Mr. WILLIAMS: Yeah, and when I went out on my own, when my brothers decided they wanted to do other things, I was already 24 years old and never thought of being a soloist. But I didn't know how to do anything else but sing. So, I went out and Kay helped me with an act. And so the material that she had me do was really should've been in the Persian Room at the Plaza Hotel. Instead, I was working these dumps, you know, in Cleveland, in Pittsburgh, in Philadelphia and Akron, you know, any place that I could get a job, you know, with coal miners watching me and not caring what they were seeing at all.

Because I was doing "Mad Dogs and Englishmen" and I was a song-and-dance man and did old George Gershwin songs. And I kept at it for about three years until I finally, finally decided, you know, this thing isn't working at all. You know, I'm a little slow. It took me about three years to figure out that what I really should be doing is try and sing songs like Perry Como and Frank Sinatra and be a pop singer.

(Soundbite of music)

Mr. WILLIAMS: (Singing) Gliding along, floating through space...

LYDEN: You were fortunate to come along with the rise of television variety shows. And you really took to it. And it is really quite amazing to see how the timing comes together here, because you're starting out just as Steve Allen is starting out with "The Tonight Show." And then later you get your own show. Some of the people that debuted on your show - Elton John, the Beach Boys, Linda Ronstadt, Jimmy Buffett and of course, the Osmonds.

Mr. WILLIAMS: That's right. You know, when you have your own show and it's a popular show, people want to get on it for one reason or another. Like, Elton John had just recorded his first record. His agent was my agent, and he pleaded with me to put him on. I said, I really don't want this guy on there even though I don't know him. And he said youve got to do this for me. So, I said all right.

(Soundbite of song, Your Song)

Mr. ELTON JOHN (Singer): (Singing) It's a little bit funny, this feeling inside, I'm not one of those

Mr. WILLIAMS: We recorded one three weeks before it was going to go on the air and then that gave NBC time to promote and publicize it. So, by the time that show went on, his record was in the top ten or top 20 at least and it was a big coup to have him on.

(Soundbite of song, Your Song)

Mr. JOHN: (Singing) Id buy a big house where we both could live. If I was a sculptor

LYDEN: Now, I know that you're a lifelong Republican, so I was moved to read about your very close friendship with Bobby Kennedy - I hadn't realized how close you were.

Mr. WILLIAMS: Yeah, we were friends, very good friends. And it wasn't a political friendship. I mean, I had been brought up a Republican, and it didn't make any difference to me. I just loved Bobby. I just thought he was great, and I did a little work for him. I did some campaigning.

LYDEN: You were actually with Robert Kennedy on the night that he was assassinated. That you were, in fact, at the hotel in California where he was shot.

Mr. WILLIAMS: I was. And we were supposed to meet him right after he left the stage, right after he left the podium at the Ambassador Hotel. Then he was shot and, of course, we went to the hospital right away. We stayed with the body, came back on Air Force One, looked up the "Battle Hymn of the Republic" in the Encyclopedia Britannica. And the next day or the day after, I sang that at his funeral.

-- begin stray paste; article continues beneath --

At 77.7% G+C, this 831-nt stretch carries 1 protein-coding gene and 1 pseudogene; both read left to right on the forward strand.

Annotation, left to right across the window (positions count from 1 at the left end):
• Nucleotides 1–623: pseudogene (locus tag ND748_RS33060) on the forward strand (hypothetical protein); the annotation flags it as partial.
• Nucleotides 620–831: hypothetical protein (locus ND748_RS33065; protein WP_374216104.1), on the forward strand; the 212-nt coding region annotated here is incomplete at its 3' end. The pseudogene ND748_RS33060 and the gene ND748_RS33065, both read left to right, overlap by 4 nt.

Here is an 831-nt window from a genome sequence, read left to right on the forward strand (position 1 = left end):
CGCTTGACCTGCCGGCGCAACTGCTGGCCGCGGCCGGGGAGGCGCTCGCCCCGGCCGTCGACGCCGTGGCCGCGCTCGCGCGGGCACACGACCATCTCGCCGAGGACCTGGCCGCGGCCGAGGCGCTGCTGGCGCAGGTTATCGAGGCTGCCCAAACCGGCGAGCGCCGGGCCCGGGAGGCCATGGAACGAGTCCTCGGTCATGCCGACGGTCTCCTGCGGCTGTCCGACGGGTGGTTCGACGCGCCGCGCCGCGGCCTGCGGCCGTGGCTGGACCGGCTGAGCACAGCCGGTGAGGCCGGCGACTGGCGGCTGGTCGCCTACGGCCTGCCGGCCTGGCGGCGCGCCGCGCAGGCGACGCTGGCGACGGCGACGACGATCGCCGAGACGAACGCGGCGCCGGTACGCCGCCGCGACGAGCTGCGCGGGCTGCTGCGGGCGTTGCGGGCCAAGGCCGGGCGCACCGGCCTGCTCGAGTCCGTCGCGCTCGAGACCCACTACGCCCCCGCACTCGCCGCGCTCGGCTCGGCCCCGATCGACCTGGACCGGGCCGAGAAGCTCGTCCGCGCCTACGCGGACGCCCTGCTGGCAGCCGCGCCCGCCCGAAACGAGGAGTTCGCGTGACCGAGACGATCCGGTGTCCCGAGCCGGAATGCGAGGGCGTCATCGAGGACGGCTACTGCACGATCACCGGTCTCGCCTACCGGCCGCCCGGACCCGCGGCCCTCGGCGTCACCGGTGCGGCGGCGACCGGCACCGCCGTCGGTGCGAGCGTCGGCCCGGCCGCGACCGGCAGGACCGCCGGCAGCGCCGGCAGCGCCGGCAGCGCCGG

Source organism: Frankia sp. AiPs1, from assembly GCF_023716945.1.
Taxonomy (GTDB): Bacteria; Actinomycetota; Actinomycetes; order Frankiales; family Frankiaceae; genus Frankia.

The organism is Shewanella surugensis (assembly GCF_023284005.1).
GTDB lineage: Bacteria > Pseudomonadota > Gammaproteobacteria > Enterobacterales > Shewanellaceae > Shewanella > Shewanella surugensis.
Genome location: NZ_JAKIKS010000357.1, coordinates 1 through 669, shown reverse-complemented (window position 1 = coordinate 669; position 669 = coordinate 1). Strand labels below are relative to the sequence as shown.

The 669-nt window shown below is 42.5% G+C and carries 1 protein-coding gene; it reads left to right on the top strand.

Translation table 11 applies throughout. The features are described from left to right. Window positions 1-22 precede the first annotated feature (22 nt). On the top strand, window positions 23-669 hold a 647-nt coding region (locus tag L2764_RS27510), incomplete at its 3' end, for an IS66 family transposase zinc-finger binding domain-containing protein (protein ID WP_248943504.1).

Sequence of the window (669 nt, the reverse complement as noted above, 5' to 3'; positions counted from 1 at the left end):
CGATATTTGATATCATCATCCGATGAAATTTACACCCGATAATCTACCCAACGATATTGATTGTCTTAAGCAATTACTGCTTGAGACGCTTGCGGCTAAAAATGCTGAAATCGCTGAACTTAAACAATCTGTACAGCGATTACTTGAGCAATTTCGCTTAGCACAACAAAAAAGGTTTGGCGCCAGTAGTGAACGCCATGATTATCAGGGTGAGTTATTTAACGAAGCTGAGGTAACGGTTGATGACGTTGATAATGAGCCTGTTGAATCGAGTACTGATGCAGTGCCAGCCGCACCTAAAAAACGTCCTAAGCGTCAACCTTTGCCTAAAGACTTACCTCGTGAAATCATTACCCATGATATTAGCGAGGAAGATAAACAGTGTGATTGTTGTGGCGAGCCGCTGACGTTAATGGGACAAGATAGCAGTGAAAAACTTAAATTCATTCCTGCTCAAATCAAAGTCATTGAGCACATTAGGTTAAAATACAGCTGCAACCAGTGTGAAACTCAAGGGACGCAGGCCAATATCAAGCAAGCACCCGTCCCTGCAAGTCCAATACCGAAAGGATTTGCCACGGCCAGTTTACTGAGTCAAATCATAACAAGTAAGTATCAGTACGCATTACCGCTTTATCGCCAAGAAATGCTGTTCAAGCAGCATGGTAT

LYDEN: Andy Williams, you work at a relentless pace. You're talking to us just seconds after you got off the stage in Branson. Once you passed the age of 60, why did you decide to open your own theater in Branson, Missouri and not just retire?

Mr. WILLIAMS: Well, I was just, I was really burnt out about doing the same things that I had been doing. Doing all the touring, working at Caesar's Palace again, working all the gambling casinos. And about that time, my brother Don called me and he said he was in Branson, Missouri. He said you ought to come down and see what this is like down here. He said, there are four million people come to see these country people perform in the theaters. He said, I think you'd do really well.

And I decided to build a theater that was different than the others and make it more like a theater and gallery, art museum. And I was newly married and I was in New York City with my new wife, Debbie - and we've been together now 23 years - and I said, honey, we're going to go to Branson, Missouri. And she said, you're absolutely crazy. Why do you want to go down there? I said, I just, I want to start a new life with you. And we built this theater, built a beautiful home on the water. And weve got three great dogs that I love - all rescue dogs - and we're happy as clams.

LYDEN: Is it at all possible to ask you, sir, to sing a song for us?

Mr. WILLIAMS: To sing a song for you? Well, I'll sing

(Singing) Moon river, wider than a mile. I'm crossing you in style, someday.

That's about it for a dollar and a half.

LYDEN: Thank you so much for being with us.

Mr. WILLIAMS: You're welcome. I enjoyed talking to you.

(Soundbite of song Moon River)

Mr. WILLIAMS: (Singing) Wherever you're going, I'm going your way

LYDEN: Andy Williams' new memoir is called "Moon River and Me." You can listen to more of our conversation online. Andy Williams recounts his days as a young, truly starving artist, and he even sings another song for us. That's on our Web site NPRMusic.org.